Rock Star Cool

Here’s a newsflash: I am not cool.

That may come as a surprise to some of you, but I am really not cool. In fact, I am like the black hole of cool: coolness approaches me and then gets sucked in, never to be seen again.

Given that, it is quite amusing that I was on-stage last night at a rock concert. I got to stand behind the drummer for two different acts: the one we were there to see and one that my husband totally loved in high school. We know a member of one of the bands, and he gave us a behind-the-scenes tour, including “bus land” (where all the tour buses park), the inside of their tour bus, and back-stage passes. My goal for the night was not to get in the way and not to out myself as a huge dork.

I had to laugh because standing on stage is surreal. All these kids were here to see these bands and were in complete and total awe of the performers. Instead of one of them being on stage and having what I am sure would be a life-changing experience, there stood my husband and I. I was impressed with the music (the volume itself was just amazing) but the whole time I couldn’t help but fixate on how much I really wanted a diet Coke. It was really hot and dusty (mosh pits will do that, apparently) and while the music was good (and loud, did I mention it was loud? what? did you say something?), I was so totally out of my element and felt so awkward that it made me feel like I was in high school again.

The good news is that alternative rock-star musicians and their wannabe teenage fans think about many things, but pregnancy/miscarriage do not typically make their radar. It was a blissful evening where I got to do something I had never done before (and will probably never do again) and I was not constantly reminded that I can’t stay pregnant.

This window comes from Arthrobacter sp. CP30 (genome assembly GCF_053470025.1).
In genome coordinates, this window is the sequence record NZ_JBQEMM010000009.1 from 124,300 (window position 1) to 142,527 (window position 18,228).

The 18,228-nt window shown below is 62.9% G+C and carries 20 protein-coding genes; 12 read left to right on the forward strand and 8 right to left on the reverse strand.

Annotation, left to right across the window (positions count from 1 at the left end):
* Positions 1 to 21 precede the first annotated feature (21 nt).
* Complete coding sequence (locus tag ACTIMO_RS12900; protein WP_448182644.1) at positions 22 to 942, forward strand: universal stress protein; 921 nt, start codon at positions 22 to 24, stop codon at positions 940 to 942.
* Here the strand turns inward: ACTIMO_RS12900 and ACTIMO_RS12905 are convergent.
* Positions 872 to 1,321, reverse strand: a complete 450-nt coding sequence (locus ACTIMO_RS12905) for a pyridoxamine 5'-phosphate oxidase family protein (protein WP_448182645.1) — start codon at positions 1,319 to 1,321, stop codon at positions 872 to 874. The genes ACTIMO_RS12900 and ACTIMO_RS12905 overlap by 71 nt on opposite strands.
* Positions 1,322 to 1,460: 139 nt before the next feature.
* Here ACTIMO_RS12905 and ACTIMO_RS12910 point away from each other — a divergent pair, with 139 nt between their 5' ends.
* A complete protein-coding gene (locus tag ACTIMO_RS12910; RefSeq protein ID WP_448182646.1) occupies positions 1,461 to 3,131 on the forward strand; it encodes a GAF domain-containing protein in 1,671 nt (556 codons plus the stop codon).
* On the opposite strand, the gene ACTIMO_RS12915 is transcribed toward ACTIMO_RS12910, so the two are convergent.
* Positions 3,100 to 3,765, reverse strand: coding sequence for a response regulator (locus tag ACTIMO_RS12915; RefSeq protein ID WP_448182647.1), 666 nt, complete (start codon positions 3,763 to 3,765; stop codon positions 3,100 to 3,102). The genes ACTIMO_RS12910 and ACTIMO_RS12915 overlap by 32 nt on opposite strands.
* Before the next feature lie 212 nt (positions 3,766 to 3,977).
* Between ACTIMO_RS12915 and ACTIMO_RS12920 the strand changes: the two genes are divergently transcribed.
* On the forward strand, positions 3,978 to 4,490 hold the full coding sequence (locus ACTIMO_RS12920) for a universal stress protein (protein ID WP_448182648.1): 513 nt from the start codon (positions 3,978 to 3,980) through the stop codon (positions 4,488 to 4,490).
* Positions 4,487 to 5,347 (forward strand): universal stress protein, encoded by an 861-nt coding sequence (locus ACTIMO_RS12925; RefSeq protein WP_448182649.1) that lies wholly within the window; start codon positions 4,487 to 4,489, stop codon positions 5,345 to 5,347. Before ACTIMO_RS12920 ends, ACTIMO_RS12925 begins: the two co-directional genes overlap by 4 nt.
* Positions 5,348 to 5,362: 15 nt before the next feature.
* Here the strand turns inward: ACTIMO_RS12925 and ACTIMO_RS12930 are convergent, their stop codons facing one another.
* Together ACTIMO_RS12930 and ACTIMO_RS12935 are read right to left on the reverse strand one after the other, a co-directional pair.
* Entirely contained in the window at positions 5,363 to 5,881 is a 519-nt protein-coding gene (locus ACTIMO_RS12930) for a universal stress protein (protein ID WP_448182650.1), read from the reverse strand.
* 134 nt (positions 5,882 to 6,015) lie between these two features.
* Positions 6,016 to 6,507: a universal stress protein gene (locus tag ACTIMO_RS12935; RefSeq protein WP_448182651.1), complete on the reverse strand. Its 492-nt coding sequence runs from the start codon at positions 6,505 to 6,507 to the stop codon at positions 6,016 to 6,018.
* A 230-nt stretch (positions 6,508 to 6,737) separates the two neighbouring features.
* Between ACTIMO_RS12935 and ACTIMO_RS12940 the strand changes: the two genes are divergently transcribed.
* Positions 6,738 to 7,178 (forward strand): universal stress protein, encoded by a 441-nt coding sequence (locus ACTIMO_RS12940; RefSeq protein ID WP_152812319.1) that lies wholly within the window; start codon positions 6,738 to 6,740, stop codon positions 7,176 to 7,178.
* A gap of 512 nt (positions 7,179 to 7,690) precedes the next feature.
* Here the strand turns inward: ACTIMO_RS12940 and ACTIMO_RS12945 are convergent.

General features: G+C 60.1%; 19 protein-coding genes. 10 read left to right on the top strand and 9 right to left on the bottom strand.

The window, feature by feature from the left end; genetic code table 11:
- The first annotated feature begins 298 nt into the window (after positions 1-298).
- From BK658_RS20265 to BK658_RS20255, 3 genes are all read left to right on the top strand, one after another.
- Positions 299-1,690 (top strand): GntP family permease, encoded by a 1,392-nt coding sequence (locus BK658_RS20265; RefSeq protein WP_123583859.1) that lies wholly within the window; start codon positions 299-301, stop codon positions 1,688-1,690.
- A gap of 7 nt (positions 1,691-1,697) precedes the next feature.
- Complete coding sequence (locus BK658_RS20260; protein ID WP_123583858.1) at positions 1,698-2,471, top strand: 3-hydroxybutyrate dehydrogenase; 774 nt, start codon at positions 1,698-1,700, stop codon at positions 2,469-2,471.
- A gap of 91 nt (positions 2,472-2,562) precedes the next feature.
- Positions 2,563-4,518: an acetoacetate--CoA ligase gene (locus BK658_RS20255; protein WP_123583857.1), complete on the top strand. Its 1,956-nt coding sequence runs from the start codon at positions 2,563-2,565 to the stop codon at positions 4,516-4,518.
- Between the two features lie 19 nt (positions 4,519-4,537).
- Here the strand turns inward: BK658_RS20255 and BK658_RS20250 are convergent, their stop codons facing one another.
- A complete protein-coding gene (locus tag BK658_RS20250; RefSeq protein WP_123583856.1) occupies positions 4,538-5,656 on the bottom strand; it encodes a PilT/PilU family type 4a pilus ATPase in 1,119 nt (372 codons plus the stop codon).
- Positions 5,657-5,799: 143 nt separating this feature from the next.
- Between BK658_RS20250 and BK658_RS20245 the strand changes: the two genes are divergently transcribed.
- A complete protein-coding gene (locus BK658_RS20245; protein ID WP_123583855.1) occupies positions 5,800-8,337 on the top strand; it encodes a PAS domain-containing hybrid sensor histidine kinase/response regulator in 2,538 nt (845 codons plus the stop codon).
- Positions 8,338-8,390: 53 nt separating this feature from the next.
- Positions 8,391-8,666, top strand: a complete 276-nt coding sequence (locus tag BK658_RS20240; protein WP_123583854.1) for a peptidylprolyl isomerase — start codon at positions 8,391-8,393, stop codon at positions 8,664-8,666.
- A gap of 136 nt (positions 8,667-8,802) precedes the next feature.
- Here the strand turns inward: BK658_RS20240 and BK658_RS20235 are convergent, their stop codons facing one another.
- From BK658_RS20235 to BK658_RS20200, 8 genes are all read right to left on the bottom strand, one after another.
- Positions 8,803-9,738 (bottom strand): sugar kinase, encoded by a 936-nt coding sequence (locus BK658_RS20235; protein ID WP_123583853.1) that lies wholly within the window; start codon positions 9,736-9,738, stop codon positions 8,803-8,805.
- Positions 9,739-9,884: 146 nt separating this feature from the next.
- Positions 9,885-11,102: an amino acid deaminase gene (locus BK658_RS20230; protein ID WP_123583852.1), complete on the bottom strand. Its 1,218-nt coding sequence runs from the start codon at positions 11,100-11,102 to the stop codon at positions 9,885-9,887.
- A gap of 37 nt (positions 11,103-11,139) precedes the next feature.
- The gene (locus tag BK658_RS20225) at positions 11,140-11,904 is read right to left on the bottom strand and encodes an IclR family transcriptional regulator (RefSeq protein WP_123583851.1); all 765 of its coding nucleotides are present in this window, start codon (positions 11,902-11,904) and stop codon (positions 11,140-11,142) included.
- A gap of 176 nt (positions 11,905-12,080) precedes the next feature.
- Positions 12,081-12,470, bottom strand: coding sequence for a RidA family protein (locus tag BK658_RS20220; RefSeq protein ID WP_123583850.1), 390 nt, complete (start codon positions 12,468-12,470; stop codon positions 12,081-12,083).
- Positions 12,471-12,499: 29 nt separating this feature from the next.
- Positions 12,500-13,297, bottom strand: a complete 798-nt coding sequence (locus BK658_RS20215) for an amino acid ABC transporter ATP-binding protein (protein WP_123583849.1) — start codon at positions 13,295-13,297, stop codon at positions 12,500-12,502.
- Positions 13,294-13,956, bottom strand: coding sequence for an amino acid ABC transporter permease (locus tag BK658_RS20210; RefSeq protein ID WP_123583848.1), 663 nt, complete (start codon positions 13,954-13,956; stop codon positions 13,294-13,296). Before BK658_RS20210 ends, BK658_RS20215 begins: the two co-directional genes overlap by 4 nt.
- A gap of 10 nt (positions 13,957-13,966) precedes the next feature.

Actually, pregnancy came up only once. We took our friend out to dinner and my husband asked him what he was reading. Without even blinking, he replied Prenatal Parenting. He and his wife are trying to get pregnant, which is difficult because he is on tour, and she wanted him to read it. (I guess even cool rock-star musicians and their wives have to worry about timing like the rest of us.) I just nodded my head. Sharing the intimate details of your pregnancies and/or miscarriages is definitely not cool, especially with unsuspecting rock-star musicians while dining over inexpensive road-side burgers.

So instead I blog, because, let’s face it, can only pretend not to be a huge dork for one night.

p.s. Has anyone read that book? It looks, well, quite awful. I can’t wait to read it.


August 11, 2007. Ramblings.


  1. Ashley Bass replied:

    I am glad you were able to escape the crazy infertility/miscarriage/pregnancy and so on, world! It is nice to be able to take your mind off of those things without realizing it. I am sure it was much needed. As for the book, never read or heard of it, but will look into it. Let us know what you think of it when you read it.

  2. akeeyu replied:

    Good God. Just reading the excerpts from that book made my blood pressure go up. Under the author’s theory that maternal stress permanantly negatively impacts fetal health, do you think I should sue?

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